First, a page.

“There was a lot of misconception about what really happened,” said Stevens. “The fact is that Holyfield was outpunched 4-1, and he lost 10 out of 12 rounds. This bad performance followed three previously bad performances. After what I witnessed against Donald, where Holyfield wouldn’t let his hands ago, I suggested he be suspended until he could be fully tested to see if anything was wrong.”

To be fair, and in order to not take away Holyfield’s livelihood, Stevens arranged for a sophisticated set of tests that would be paid for by the state. If Holyfield passed them, the suspension would be immediately lifted. Holyfield stalled in taking the tests, but when he did he passed them, although not with flying colors.

Stevens saw fit to lift the medical suspension, which by virtue of the Muhammad Ali Act precluded him from fighting anywhere in the country. He put him on administrative suspension, which meant he could fight in other jurisdictions if he passed local tests.

It was only much later that Holyfield admitted having a shoulder problem that precluded him from throwing punches with the intensity that he used to. Had he disclosed that ailment earlier, much of the hoopla could have been avoided.

“I think we handled it the right way,” said Stevens. “Evander could have been boxing much sooner if he chose to. As a commissioner, you often have to protect the fighters from themselves.”

Most recently, Stevens was one of the four finalists to be interviewed for an executive position on the California State Athletic Commission. No decision has been reached as of yet, but he would love to throw his hat back into the boxing ring. He wholeheartedly believes he could do as much good on the West Coast as he did on the East Coast.

“The safety of the fighter always comes first,” said Stevens. “I expect the referees and the judges to be on the money, and in most cases they are. It’s important to allow the drama to remain, but you must keep the event as safe as possible.  When in doubt, I’d much rather see a fight stopped sooner rather than later.”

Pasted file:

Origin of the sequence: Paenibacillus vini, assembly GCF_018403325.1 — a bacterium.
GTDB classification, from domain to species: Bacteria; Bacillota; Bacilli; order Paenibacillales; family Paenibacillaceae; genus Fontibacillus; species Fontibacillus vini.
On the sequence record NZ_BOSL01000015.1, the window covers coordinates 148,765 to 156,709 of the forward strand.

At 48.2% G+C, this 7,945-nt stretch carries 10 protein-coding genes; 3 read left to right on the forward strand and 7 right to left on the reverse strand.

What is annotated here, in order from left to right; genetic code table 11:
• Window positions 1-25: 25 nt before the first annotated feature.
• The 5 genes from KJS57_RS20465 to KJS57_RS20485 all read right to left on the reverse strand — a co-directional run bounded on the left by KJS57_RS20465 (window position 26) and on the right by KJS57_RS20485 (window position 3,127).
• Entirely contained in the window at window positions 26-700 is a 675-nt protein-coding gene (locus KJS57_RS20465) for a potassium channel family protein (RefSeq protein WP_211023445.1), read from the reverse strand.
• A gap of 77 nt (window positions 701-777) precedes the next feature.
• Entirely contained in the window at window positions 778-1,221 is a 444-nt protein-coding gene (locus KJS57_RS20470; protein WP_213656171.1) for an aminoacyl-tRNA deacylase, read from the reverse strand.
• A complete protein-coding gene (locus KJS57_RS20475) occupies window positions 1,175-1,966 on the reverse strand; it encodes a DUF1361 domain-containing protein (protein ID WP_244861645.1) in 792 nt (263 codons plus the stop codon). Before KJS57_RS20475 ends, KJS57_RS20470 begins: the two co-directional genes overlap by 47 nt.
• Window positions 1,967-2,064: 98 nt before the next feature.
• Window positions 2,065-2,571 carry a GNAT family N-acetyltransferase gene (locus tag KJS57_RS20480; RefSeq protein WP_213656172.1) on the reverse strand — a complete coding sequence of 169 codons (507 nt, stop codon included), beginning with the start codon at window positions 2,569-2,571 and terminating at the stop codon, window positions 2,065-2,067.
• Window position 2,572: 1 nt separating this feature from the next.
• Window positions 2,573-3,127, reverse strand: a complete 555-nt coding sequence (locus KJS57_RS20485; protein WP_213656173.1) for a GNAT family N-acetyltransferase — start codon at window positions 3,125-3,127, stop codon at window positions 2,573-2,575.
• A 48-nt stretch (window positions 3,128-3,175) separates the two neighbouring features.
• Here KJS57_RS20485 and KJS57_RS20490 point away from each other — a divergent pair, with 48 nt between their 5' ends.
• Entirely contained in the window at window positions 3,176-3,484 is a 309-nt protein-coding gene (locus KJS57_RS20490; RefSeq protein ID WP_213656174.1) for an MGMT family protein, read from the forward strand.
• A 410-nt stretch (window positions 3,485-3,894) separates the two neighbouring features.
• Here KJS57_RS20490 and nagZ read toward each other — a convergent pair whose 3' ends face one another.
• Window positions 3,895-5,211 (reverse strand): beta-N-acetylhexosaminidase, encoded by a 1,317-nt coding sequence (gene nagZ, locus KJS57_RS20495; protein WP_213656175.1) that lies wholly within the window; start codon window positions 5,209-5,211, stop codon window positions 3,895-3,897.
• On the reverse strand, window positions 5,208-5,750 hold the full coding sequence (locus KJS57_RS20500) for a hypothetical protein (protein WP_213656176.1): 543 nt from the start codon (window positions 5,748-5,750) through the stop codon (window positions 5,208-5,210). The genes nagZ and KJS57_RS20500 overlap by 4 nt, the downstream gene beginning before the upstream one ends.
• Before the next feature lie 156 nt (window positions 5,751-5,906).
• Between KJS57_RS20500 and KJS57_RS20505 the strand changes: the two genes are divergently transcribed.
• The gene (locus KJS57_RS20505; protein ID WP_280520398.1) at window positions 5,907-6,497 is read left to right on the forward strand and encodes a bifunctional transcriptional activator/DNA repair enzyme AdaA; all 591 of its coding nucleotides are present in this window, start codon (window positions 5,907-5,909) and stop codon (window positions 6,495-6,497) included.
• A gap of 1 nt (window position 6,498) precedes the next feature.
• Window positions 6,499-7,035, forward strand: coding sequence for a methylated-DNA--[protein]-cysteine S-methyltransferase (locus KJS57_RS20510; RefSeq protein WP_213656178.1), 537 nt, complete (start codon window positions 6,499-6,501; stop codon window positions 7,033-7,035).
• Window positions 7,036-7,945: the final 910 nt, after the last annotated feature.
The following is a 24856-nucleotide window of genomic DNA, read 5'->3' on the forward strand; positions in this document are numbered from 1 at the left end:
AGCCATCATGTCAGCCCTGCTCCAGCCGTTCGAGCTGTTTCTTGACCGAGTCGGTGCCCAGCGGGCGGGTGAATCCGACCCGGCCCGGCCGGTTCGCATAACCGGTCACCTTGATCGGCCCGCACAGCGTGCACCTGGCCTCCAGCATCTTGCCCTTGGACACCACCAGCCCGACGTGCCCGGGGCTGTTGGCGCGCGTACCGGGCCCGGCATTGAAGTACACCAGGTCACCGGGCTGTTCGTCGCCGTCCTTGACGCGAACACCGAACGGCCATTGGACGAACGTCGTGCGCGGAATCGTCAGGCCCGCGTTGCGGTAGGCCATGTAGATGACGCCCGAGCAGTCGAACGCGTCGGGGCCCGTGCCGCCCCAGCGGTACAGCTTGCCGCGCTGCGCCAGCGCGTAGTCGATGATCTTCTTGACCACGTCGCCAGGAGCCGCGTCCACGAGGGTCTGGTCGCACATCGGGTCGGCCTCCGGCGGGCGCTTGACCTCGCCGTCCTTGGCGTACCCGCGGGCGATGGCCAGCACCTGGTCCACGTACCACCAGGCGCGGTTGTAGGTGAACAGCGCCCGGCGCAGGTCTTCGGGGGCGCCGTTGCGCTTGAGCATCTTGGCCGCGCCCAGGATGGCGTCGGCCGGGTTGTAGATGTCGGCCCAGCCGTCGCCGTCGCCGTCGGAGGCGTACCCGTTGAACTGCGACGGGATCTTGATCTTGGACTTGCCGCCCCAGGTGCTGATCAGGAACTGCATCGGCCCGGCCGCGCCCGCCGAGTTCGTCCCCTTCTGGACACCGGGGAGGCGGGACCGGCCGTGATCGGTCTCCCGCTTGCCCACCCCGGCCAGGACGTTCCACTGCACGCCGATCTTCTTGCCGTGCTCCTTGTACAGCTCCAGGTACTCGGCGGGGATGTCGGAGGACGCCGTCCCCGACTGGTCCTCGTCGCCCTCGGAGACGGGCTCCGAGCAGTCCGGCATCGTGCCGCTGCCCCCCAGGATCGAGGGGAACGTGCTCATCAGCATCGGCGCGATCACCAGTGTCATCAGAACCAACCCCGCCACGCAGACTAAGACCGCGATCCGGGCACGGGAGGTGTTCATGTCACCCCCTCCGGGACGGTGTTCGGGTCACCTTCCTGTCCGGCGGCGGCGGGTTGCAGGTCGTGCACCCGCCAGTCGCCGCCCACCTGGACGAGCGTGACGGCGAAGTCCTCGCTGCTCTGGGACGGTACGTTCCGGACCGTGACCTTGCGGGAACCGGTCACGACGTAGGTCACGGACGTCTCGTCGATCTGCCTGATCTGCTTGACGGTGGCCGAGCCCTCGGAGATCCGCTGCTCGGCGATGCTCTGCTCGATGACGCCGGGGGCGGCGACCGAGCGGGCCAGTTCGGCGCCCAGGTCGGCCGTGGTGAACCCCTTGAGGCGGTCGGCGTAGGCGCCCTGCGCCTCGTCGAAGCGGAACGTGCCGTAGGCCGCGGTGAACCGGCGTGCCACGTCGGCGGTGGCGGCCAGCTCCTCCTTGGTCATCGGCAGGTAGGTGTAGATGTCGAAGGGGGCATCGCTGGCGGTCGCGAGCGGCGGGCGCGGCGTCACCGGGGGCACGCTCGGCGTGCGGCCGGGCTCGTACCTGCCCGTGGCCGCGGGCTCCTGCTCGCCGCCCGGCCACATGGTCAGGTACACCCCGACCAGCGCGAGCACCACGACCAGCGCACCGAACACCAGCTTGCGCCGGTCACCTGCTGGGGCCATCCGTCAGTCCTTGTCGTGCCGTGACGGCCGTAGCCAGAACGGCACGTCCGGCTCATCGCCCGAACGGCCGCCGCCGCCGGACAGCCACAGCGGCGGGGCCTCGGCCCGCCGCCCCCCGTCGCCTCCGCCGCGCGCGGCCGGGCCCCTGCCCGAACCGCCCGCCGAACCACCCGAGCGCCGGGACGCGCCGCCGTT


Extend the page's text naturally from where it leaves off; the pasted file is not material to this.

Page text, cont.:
Whether or not Stevens brings his fine administrative skills to California is yet to be seen. But what is looming on the immediate horizon is the production of yet another of his plays that he has poured his heart and soul into.

As a longtime boxing person, he defends the sport’s rank and file players as being among the finest and most selfless people he’s ever known. He said trainers often spend months working with a fighter, with their only monetary payoff being 10 percent of a $600 or $1,000 purse.

And despite the seemingly noirish quality of his urban morality tales, he said the recurring themes in all of his plays is far from dark.

“I realize a dark side exists in the world, but I believe in the ultimate goodness of man,” he explained. “This is not to say I don’t plant my characters in dangerous terrain, but there is always a sense of hope. If there is a recurring theme in my work, I hope that is it.”

“The Cutting Den” will run from February 4-21.  The Soho Playhouse is located at 15 Vandam Street, New York, NY 10013, phone 212-691-1555. Tickets range from $30 to $55 and can be purchased by visiting

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For more information, contact Donald Tremblay at 718-664-3405 or by e-mail at: